Helping Those Less Fortunate Than Yourself, That Is My Friend K

I grew up poor. I had very little growing up that would have been deemed a prized possession until my sister and I reached high school and we got the original Nintendo with the sports pack. Before that we had to play with the boys upstairs that had one. My sister and I were also taught to donate what we could where we could. Just because you are poor does not mean you cannot help out another person who was less fortunate than yourself. From dropping off toys at the Marine's Toys-For-Tots collection location on Foster, to putting our pocket change in the red buckets of the Salvation Army, my family has always wanted to make Christmas special for some lucky kid out there.

Due to my mother and her desire to show us the right path to travel, I have always taken pride in my good deeds. I have done things from helping a blind man cross the street to giving a homeless soldier the only bill, which happened to be $20, from my pocket. I do not always toot my own horn when I do these types of deeds because I do not feel that I am doing anything out of the ordinary.

Many of my friends support food banks in the Chicagoland area, some donate their time serving food once a month at a soup kitchen, or some will see a person down on their luck and buy them a meal. What I find extraordinary is what my very closest friend has done for me in my time of need, and she deserve the praises I give her. She is my friend K.

K has there for me from the time I posted I was laid off. She has always been there when I needed her in the past, but never did I feel I needed it more then when I lost my job. K was maybe at her new job for 3 months when I was given my walking papers. She knew what it was like being without a job, so who better to talk to about it then her.

K calls me up to make sure I am not hanging by a support beam in my ceiling. She asks me every time I see her if I need anything, or just asks that I run errands with her because she knows I will keep her to her list with just a few things that might not be but we feel she deserves them. From trips to Costco to saving my newspapers that I turn into litter for the rabbits, K has been a savior. She has been a blessing in many disguises.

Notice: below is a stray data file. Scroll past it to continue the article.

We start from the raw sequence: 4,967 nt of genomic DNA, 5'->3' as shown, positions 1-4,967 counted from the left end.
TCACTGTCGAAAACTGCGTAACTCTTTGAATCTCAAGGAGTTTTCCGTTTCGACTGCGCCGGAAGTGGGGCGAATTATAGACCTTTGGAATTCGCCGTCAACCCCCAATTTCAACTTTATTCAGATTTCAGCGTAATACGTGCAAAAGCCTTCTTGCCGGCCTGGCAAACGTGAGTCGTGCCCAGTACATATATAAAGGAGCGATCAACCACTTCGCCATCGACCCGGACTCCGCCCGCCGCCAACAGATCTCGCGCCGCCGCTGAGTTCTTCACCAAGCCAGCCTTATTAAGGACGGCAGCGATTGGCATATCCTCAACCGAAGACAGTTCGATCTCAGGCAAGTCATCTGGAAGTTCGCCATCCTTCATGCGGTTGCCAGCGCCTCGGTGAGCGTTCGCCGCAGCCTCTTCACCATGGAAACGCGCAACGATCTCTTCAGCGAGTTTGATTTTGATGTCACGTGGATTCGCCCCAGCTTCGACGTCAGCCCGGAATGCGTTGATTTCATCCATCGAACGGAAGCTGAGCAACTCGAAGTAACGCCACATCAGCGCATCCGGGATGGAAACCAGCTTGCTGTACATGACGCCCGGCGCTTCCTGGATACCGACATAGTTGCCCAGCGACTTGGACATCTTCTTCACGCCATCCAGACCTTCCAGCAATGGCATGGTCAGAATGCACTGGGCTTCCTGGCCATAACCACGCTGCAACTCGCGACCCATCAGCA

I, like K, have found that many of my friends have fallen off the face of the earth when I lost my job. Maybe it is the fact that they do not want to be asked, "Can I crash on your couch since I'm homeless?" or maybe they fear the one thing that should not be dealt with among friends, "Can I borrow a $1000 to keep me afloat until my unemployment kicks in?" Regardless of the reasons, K has been there for me. She even worries about me taking the train home from her place in Wrigleyville to my place which is just a few stops away. She is the first one to hand me a $20 to take a cab home, or offer up her couch to let me crash.

Thanks to K I have kept my sanity during the days when I feel I am at my lowest. She has been where I am right now and knows exactly what is needed to be heard, or knows exactly when I need that ever welcoming warm hug. I appreciate her for all her good deeds she has done for me and what she has shown me through all the great work she does through her church (I am agnostic and she still loves me), all the work she does with Breaking Bread, and not to mention all the other good things she has done for anyone she has seen on the streets in need.

When I decided to go back to college and pursue my bachelors, she was there to encourage me. She was the first one to tell me that I was a smart cookie, even if I didn't have a college degree. She was also the first one to tell me that I should not be ashamed of my nerdy side, especially when I knew she had one bigger than mine.

K, you and I must have been sisters in a past life due to all that we have done for each other in the small amount of time I have know you. I want to thank you for all that you have done for me and all that you will do for others that might be worse off than myself. I love you and and want to thank you from the full capacity of my heart for being there for me in both my darkest and my brightest hours.

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